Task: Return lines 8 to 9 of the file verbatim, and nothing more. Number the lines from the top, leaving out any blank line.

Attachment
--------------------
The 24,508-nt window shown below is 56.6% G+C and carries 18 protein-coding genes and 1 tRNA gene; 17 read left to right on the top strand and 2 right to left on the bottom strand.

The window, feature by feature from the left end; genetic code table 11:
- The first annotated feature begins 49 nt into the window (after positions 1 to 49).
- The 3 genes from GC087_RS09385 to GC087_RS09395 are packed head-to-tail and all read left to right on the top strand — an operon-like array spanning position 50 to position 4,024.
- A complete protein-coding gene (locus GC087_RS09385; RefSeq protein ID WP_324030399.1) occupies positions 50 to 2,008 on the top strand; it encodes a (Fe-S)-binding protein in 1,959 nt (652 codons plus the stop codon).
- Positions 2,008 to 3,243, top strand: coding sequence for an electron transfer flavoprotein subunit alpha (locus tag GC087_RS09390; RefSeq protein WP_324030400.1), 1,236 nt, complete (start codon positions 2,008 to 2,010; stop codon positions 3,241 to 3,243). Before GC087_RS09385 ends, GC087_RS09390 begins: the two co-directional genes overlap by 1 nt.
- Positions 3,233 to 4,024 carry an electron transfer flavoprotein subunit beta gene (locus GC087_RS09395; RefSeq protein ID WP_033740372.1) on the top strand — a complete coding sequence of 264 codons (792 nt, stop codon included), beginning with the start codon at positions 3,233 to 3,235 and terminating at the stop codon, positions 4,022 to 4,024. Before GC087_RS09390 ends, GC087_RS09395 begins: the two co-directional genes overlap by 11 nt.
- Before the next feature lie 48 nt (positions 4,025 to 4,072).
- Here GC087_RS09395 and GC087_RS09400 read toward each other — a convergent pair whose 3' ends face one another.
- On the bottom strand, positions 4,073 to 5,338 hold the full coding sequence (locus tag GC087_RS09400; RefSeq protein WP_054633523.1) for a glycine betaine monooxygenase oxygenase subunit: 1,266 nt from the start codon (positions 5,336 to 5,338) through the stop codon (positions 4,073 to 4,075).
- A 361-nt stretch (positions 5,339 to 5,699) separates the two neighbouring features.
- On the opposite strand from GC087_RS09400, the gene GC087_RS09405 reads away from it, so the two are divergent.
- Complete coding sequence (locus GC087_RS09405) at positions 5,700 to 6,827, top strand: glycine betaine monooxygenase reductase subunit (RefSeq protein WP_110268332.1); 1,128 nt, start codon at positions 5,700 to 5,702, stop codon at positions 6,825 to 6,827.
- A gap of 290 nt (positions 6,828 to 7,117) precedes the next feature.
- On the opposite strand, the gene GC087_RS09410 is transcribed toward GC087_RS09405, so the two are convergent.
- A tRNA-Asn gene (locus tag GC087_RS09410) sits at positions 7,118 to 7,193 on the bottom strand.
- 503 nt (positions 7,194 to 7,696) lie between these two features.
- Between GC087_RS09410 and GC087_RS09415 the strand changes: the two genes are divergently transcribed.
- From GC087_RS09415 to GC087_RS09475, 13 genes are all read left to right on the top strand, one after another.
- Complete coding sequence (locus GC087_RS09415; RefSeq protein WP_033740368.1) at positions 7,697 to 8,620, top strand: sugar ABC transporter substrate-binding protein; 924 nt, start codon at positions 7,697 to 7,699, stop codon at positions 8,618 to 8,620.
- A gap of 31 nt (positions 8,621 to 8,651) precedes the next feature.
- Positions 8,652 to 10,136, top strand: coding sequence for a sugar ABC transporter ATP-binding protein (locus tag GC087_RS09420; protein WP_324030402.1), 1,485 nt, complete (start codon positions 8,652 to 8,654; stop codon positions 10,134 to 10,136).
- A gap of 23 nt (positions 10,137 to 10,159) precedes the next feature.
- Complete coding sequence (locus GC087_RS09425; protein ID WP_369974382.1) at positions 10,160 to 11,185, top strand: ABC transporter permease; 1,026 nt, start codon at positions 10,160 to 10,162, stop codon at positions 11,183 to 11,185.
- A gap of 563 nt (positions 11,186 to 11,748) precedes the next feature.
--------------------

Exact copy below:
- Before the next feature lie 48 nt (positions 4,025 to 4,072).
- Here GC087_RS09395 and GC087_RS09400 read toward each other — a convergent pair whose 3' ends face one another.